Families will acknowledge the recently deceased during ceremonies of remembrance held on the eighth day (nawotwe da) after death with dancing and wearing of "funeral cloths." Other rituals take place forty (adaduanan) and eighty (adadutwe) days after death with an important ceremony one year later (afehyia da). Important ceremonies of remembrance are also regularly held in the community to celebrate not only those recently deceased but to honor all those who have died (owuofo). These take place every forty days (adae or kwasidae) with a major country-wide ceremony (odwira) held yearly.
Funerals and later ceremonies of remembrance (ayie pa) are prescribed to follow established protocols of behavior and conduct in order to insure their success as a rite of passage and as a "social event." Funerals among the Akan have considerable communal prestige so that they are not only measured as ritual process but also as public display. The proper conduct of a funeral acknowledges established social and ritual protocols and must reflect appropriate artistic and aesthetic concerns so that ceremonies will not only be measured by their content, but could be equally compromised by not being well done. As was stated at a funeral: Se fun nya asoayia a, nna ototo no kon, or "A decent funeral procession is in itself a tribute to the success of the funeral of the deceased" (collected in Kumasi 1988, see also Rattray 1916: No. 452). The social component is acknowledged by people who will ask when discussing a funeral: "Were there many in attendance, was there much to drink, was there much singing and music for dancing? Were the funerary gifts for the deceased sufficient and did the family receive donations to defray the cost of the funeral?" A family's prestige was at risk if the local community did not think that appropriate efforts had been made to "send the dead off in style" or if those attending were not "treated properly." Attendance at a funeral is a matter of paying respect to the deceased and their family as well as being a major social occasion. People attending will wear appropriate funerary cloths and contribute to help the family pay for the funeral, for which they are publicly acknowledged and given receipts. Those attending will also expect to be entertained with music, dancing, and refreshments to lighten the day.
Funerals serve to recognize the fact that the deceased was not only a member of a complex structure of lineage relationships but also a member of the local community. Much of Akan ritual and ceremonial life is open to public demonstration and communal participation; their highly visible funerals are occasions not only for the expression of sorrow but equally opportunities for socializing with family and friends. It is an occasion of celebration as well as sadness and is aptly summed up by Field in her observation that: "At no time in a person's life is he as sociable as at death" (1948: 138). The funeral of an Akan adult sets into motion ceremonial and ritual activities which express personal and communal loss and allow the common sharing of grief while celebrating the advancement of a new ancestor through a collective feeling of community.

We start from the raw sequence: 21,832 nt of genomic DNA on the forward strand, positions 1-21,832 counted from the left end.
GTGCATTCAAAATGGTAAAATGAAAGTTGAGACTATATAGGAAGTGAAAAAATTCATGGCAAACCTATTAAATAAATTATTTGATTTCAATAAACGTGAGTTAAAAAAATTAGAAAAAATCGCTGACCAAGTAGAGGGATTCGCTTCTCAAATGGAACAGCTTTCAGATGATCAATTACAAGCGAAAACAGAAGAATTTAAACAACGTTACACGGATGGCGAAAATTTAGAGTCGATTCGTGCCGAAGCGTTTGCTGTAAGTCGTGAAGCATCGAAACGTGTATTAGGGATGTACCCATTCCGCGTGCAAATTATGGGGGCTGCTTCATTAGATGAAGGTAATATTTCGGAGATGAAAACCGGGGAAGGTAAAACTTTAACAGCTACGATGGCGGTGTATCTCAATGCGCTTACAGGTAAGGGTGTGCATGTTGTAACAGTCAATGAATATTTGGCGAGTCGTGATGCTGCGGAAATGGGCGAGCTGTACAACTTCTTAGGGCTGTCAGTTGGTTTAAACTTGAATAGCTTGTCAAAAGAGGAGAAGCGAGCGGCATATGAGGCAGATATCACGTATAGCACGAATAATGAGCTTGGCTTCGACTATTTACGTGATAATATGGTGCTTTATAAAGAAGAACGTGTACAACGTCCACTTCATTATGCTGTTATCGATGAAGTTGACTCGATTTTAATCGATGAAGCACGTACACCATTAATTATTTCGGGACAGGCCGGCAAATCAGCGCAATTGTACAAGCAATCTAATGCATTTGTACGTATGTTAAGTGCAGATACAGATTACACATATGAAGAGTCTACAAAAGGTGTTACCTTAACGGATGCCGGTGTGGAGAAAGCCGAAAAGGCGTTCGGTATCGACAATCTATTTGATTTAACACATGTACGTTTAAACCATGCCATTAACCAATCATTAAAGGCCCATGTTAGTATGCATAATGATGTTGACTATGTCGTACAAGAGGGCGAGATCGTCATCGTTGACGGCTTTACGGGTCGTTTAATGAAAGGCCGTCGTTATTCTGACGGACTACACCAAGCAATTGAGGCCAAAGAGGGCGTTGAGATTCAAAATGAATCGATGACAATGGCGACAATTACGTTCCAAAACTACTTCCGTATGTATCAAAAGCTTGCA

Akan funerals are not only a rite of passage during which the deceased is mourned through highly ritualized displays of grief and loss, but are also the occasion for the appearance of a number of different art forms which state and confirm relationships among the living while honoring the dead. These specialized funerary arts are the instruments whereby contact is established with the new ancestor(s) (saman(fo)) and through which people can express their familial and lineage relationships to the deceased. One's rank and status within one's lineage and concurrently one's position within the political and social structure of the community will be reflected in the arts displayed during funerals and subsequent ceremonies of remembrance. Akan funerary arts are closely associated to cosmological and religious beliefs and are shaped to reflect views of life and the afterlife, as literal and symbolic references are made to principles and deities.